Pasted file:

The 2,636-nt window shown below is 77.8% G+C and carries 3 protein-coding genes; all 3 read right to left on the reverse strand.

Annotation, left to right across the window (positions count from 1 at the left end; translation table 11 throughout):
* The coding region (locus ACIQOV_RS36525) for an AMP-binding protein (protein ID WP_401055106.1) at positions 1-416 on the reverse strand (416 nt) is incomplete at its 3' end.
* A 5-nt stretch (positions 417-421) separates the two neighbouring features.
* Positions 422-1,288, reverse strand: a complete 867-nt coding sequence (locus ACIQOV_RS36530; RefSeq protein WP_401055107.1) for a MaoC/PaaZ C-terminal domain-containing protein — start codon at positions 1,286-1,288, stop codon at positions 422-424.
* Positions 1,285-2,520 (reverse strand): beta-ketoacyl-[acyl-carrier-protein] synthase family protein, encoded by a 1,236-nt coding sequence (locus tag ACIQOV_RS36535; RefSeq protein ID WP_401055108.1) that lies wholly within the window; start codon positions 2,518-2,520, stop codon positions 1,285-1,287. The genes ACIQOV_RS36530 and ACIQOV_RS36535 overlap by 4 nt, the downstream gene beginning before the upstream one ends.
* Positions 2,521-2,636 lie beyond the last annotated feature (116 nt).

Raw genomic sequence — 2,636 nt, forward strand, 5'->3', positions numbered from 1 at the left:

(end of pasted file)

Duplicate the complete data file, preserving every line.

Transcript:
The 2,636-nt window shown below is 77.8% G+C and carries 3 protein-coding genes; all 3 read right to left on the reverse strand.

Annotation, left to right across the window (positions count from 1 at the left end; translation table 11 throughout):
* The coding region (locus ACIQOV_RS36525) for an AMP-binding protein (protein ID WP_401055106.1) at positions 1-416 on the reverse strand (416 nt) is incomplete at its 3' end.
* A 5-nt stretch (positions 417-421) separates the two neighbouring features.
* Positions 422-1,288, reverse strand: a complete 867-nt coding sequence (locus ACIQOV_RS36530; RefSeq protein WP_401055107.1) for a MaoC/PaaZ C-terminal domain-containing protein — start codon at positions 1,286-1,288, stop codon at positions 422-424.
* Positions 1,285-2,520 (reverse strand): beta-ketoacyl-[acyl-carrier-protein] synthase family protein, encoded by a 1,236-nt coding sequence (locus tag ACIQOV_RS36535; RefSeq protein ID WP_401055108.1) that lies wholly within the window; start codon positions 2,518-2,520, stop codon positions 1,285-1,287. The genes ACIQOV_RS36530 and ACIQOV_RS36535 overlap by 4 nt, the downstream gene beginning before the upstream one ends.
* Positions 2,521-2,636 lie beyond the last annotated feature (116 nt).

Raw genomic sequence — 2,636 nt, forward strand, 5'->3', positions numbered from 1 at the left: